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The Cranberry Packing House Ruins

The Cranberry Packing House ruins at Hampton Furnace are not part of the iron blast furnace as one might suspect. On the contrary, very few iron blast furnaces survive in southern New Jersey. The buildings at this long forgotten site are from the subsequent cranberry operations which replaced the blast furnace in the 1880s.

August 24 and 26, 2008

Upon coming to the sharp bend in the road, one cannot miss the overgrown remains of a stone building. Aside from a few other foundations at Hampton Furnace, these are the only substantial ruins at the site.

Rear view of the cranberry packing house ruins.
Front view of the overgrown cranberry packing house ruins.
A short road encircles the ruins.
This small pond sits between the ruins and the Batsto River.
Downstream view of the bridge crossing the Batsto River.
A better shot of the remaining ruins.
A chimney at the rear of the ruins.
These charcoal mounds next to the ruins are from the iron furnace.
Slag litters the road encircling the ruins.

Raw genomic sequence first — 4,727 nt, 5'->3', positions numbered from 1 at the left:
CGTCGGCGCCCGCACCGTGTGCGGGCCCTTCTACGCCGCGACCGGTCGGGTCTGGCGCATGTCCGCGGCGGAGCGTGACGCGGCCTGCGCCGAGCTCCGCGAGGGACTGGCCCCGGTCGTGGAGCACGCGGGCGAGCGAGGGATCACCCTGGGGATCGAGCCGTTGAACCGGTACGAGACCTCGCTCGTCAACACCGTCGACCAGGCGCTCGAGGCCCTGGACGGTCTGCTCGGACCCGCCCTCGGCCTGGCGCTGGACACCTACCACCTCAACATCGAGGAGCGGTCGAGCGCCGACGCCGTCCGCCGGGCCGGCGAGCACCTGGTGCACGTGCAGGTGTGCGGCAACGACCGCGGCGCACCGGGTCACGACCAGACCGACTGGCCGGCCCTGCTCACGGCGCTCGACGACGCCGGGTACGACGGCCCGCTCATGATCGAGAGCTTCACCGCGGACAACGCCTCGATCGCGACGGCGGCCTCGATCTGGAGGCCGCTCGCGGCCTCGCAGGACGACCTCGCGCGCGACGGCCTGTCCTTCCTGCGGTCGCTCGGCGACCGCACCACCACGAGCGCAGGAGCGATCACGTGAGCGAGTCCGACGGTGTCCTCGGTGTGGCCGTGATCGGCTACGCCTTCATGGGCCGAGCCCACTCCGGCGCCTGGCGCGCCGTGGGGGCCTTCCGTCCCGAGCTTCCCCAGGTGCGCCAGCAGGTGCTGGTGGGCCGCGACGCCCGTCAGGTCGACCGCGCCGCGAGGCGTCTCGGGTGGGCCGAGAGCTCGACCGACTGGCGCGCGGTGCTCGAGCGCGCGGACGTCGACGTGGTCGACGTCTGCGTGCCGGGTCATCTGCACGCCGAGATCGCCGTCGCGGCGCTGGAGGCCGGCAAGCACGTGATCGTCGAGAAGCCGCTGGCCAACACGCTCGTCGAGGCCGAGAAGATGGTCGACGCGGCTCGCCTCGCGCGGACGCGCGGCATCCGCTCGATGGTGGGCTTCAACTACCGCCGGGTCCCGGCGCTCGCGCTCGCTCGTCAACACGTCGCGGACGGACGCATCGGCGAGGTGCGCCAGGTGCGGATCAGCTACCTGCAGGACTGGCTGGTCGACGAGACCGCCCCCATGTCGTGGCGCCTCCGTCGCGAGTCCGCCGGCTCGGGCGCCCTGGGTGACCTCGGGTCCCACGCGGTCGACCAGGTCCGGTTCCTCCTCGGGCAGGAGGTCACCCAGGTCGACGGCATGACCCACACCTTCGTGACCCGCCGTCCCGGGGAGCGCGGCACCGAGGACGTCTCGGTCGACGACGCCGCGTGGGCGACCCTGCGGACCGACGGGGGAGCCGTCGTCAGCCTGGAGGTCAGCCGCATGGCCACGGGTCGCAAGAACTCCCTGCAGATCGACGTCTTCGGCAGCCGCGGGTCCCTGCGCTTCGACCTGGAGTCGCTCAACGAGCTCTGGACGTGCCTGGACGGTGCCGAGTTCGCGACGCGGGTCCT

The Hampton Road sign high up on a tree declares this dirt road is marked, interesting because most of them are NOT.

January 1, 2009

An unexpected trip to the Pine Barrens on a frigid New Year's day took me to Hampton Furnace. My search for the remains of the past was rewarded with a few new discoveries.

My first discovery was this pile of slag not far from the greenish pond by the bridge.
The greenish color of this pond remains constant year round.
Part of the iron slag pile buried beneath pine needles..
Another close-up of the iron slag pile.
This is the grassy field behind the cranberry packing house ruins.
A stone floor still exists in the ruins of the cranberry packing house.
The base of an interior wall with rebar sticking out of it.
A winter view of the cranberry packing house ruins.

January 22, 2011

A recent posting on njpinbarrens.com shows two 1946 photos of the Clayberger & Goodrich cranberry packing house. The photos were sent in by Daryl Goodrich, a descendent of Charles Wilkinson who bought the cranberry operation from Andrew Rider. The farm was known as Hampton Park until the State of New Jersey condemned the property and took it from the family. The building was likely torched some time afterward. One would not have imagined what it looked like without these photos.

See The Cranberry Packing House At Hampton Park